Date
23 October 2017
A typical smartphone user taps on the device more than 30,000 times a day. Muscle fatigue is more common among those who like to play online games while on the go. Photo: Reuters
A typical smartphone user taps on the device more than 30,000 times a day. Muscle fatigue is more common among those who like to play online games while on the go. Photo: Reuters

Using smartphone too much could give rise to ‘trigger finger’

In this digital era, many people can hardly put down their smartphone or tablet, finding themselves devoting huge chunks of their time to texting, browsing through social media or playing mobile games.

Did you know that prolonged and repetitive finger motions, which is what you do when you constantly use your smartphone, might lead to tenosynovitis? 

This disorder is nicknamed “trigger finger” because the patient find it hard to bend or straighten the affected finger, and if they do, some painful clicks occur.

It results from the swelling or inflammation of the fluid-filled sheath, known as synovium, that surrounds a tendon of the affected finger.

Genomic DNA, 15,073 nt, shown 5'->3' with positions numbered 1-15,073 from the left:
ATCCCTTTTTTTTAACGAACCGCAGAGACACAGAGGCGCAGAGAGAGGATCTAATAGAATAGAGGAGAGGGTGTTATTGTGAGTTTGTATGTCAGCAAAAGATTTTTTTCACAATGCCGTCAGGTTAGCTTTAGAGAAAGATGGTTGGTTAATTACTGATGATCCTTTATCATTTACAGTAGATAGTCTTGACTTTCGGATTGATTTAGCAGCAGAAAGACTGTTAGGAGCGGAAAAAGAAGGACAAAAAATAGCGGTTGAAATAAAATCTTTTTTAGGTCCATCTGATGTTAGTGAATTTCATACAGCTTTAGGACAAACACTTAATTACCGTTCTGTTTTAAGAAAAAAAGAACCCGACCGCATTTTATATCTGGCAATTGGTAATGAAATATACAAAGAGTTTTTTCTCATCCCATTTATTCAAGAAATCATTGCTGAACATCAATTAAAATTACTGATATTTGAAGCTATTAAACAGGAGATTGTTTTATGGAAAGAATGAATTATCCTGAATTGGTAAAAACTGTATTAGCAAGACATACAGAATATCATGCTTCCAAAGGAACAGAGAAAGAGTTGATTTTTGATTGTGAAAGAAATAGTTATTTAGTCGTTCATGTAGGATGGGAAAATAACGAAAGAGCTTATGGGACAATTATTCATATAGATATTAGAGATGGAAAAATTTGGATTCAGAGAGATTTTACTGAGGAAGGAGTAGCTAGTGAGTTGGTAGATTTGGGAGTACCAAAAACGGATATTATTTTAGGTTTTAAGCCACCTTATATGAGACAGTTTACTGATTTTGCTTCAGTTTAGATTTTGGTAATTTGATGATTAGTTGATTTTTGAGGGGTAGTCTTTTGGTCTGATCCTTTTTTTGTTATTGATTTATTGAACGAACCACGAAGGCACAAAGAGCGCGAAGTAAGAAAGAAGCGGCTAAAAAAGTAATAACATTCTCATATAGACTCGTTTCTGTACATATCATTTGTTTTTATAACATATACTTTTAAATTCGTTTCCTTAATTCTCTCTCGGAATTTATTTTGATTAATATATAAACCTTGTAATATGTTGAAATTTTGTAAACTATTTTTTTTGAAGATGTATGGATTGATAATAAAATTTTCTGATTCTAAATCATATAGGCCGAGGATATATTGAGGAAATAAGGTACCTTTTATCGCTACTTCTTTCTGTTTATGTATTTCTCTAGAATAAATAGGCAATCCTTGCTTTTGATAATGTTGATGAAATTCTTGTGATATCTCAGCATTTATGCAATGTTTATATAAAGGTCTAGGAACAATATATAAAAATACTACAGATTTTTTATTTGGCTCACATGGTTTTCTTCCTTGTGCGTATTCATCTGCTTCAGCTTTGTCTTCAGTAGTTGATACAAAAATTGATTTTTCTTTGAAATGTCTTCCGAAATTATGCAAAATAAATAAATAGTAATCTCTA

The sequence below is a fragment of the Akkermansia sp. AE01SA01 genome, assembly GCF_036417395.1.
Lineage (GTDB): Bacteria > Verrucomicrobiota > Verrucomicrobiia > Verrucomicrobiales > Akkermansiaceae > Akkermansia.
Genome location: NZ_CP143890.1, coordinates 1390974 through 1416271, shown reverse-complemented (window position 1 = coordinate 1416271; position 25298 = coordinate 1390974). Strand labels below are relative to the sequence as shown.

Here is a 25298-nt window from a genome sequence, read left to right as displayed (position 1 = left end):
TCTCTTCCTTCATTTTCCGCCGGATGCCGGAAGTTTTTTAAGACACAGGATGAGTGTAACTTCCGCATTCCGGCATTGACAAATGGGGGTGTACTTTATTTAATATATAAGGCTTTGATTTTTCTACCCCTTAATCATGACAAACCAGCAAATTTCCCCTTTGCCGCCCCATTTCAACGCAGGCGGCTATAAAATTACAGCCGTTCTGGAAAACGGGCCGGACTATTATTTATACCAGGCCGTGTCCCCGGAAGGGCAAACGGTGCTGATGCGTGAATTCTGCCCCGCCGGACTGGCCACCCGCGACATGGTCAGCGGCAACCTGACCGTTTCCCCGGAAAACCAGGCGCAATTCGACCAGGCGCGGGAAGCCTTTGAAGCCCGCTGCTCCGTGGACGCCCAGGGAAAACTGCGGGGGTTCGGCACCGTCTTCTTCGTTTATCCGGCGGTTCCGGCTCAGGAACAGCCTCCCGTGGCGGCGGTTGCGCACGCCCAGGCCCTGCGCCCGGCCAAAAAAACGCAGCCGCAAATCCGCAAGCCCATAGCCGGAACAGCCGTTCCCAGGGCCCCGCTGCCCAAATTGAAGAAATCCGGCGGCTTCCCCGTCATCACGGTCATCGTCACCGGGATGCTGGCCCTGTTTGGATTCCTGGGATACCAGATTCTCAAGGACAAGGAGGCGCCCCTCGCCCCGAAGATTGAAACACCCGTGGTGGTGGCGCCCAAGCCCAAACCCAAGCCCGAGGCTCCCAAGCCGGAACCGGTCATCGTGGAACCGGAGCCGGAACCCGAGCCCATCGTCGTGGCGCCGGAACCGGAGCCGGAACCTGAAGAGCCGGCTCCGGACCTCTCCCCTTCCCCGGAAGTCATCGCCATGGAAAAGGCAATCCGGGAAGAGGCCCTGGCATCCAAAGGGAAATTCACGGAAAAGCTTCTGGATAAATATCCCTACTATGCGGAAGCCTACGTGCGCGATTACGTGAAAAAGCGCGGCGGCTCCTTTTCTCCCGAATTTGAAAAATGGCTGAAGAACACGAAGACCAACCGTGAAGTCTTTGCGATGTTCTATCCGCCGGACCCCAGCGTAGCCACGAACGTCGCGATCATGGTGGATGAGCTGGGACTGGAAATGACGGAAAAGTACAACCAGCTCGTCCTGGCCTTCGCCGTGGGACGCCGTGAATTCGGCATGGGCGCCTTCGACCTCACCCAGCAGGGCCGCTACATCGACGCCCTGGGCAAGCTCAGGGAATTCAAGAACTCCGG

Trigger finger usually results when you bend your fingers constantly or lift heavy objects by hand over a long period of time.

People with certain health conditions such as diabetes, rheumatoid arthritis or thyroid problems are more likely to develop this problem as well.

Trigger finger usually occurs in the thumb, middle finger and ring finger. It is also possible that several fingers are afflicted at the same time.

For treatment, a patient is prescribed anti-inflammatory drugs and given physiotherapy sessions to relieve the pain. Rest and ice application also help reduce the swelling.

If these simple treatments prove ineffective, a doctor may apply corticosteroid injections.

In certain cases, a surgery may be recommended. This involves the cutting of the affected section of the tendon sheath. This method is quite effective; if done successfully, it is rare for the problem to recur.

After the operation, the patient will have to attend physiotherapy or occupational therapy sessions to restore the functions of the hand.

To guard against trigger finger, one should do exercises that involve stretching and strengthening hand and arm muscles.

You must take regular breaks to relax your wrists and fingers. Avoid prolonged repetitive moves, maintain the right posture and use suitable tools whenever available to help prevent injuries.

This article appeared in the Hong Kong Economic Journal on April 21

Translation by John Chui

[Chinese version 中文版]

– Contact us at [email protected]

JC/FC/CG

Fellow of the Hong Kong Academy of Medicine (Orthopaedic Surgery)

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